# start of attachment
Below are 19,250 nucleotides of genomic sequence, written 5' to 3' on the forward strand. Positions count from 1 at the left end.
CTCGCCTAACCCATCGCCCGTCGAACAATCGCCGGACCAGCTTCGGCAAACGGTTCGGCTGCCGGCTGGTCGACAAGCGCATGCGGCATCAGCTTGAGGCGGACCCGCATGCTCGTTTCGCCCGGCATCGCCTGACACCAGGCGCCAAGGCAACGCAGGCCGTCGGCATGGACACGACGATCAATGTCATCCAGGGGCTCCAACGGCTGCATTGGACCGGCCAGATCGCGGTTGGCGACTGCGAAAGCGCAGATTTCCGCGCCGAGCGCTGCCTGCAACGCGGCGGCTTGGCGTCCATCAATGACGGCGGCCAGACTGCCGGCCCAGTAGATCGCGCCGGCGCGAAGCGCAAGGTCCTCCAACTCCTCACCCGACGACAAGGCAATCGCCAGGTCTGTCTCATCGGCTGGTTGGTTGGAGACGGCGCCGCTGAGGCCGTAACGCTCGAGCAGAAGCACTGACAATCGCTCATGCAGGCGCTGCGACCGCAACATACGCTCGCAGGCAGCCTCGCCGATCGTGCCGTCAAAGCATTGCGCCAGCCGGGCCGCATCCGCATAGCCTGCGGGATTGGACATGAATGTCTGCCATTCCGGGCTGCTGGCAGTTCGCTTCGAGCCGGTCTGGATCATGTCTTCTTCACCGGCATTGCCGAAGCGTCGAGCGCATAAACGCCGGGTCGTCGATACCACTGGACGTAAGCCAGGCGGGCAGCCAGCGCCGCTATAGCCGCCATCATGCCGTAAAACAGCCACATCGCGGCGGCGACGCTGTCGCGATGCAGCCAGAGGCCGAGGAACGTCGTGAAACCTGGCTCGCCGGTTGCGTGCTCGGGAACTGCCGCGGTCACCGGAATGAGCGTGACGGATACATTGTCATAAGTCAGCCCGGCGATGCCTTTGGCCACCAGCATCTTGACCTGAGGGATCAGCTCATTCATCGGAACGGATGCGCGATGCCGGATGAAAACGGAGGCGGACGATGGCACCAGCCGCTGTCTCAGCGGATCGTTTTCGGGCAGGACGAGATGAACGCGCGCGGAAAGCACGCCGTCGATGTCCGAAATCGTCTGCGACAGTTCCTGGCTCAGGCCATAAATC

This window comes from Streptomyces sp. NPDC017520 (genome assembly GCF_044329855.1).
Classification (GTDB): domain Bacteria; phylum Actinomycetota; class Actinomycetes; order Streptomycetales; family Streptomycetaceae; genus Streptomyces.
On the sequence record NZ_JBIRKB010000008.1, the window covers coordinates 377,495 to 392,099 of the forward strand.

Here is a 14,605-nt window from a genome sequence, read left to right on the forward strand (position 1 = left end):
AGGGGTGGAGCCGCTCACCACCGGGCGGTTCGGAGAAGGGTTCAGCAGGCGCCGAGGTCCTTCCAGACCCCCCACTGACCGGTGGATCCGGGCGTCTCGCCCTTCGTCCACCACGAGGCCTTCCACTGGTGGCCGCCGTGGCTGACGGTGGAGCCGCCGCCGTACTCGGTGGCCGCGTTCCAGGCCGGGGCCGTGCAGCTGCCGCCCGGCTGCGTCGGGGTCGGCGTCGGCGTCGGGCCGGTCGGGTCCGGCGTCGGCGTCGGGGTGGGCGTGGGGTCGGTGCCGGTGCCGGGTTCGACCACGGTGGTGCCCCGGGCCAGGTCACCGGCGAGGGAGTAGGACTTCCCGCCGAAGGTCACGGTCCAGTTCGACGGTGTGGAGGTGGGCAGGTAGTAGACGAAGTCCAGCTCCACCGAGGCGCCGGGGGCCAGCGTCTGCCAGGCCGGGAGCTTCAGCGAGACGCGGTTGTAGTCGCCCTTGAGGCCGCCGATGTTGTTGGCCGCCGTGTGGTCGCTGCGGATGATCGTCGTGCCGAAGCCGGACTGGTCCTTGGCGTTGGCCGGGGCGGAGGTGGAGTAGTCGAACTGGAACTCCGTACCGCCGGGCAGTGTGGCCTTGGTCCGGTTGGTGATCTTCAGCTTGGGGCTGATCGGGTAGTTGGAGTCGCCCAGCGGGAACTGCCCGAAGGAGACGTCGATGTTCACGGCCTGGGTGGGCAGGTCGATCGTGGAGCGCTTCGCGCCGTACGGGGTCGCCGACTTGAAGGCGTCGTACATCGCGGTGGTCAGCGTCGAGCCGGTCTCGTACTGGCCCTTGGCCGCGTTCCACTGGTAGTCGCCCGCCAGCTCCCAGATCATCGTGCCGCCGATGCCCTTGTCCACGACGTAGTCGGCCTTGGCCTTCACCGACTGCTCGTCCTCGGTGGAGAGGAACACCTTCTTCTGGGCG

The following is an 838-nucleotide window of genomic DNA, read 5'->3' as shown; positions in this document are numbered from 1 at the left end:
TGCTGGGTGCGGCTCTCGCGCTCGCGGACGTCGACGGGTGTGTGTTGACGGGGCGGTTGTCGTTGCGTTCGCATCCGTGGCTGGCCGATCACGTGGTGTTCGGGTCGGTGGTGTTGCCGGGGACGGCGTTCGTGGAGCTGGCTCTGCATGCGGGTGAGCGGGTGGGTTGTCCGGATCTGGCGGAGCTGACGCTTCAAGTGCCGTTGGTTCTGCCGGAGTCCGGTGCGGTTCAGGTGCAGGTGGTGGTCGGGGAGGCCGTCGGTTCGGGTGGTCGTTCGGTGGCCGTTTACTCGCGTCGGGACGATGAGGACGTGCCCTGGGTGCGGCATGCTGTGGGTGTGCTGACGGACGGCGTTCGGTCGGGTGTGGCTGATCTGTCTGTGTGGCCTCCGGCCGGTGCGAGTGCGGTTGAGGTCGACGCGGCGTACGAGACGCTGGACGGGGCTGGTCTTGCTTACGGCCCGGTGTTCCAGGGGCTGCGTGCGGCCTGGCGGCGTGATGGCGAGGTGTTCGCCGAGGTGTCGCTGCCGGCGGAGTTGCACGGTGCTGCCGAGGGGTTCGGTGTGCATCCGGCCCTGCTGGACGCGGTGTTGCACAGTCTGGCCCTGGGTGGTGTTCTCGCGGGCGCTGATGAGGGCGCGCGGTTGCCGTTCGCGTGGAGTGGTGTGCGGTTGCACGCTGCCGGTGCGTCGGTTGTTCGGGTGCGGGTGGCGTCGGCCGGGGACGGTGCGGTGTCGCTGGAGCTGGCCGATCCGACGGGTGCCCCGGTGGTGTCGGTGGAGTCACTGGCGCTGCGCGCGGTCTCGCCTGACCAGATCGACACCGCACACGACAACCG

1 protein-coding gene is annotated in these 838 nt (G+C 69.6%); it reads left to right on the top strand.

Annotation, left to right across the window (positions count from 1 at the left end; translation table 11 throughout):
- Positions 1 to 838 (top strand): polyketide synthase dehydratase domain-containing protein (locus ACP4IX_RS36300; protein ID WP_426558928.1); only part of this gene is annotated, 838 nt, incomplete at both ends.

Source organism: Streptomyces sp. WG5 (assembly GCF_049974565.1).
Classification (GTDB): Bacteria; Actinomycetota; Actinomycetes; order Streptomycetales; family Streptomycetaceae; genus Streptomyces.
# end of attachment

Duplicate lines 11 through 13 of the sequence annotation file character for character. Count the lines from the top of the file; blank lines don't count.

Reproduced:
Annotation, left to right across the window (positions count from 1 at the left end; translation table 11 throughout):
- Positions 1 to 838 (top strand): polyketide synthase dehydratase domain-containing protein (locus ACP4IX_RS36300; protein ID WP_426558928.1); only part of this gene is annotated, 838 nt, incomplete at both ends.

Source organism: Streptomyces sp. WG5 (assembly GCF_049974565.1).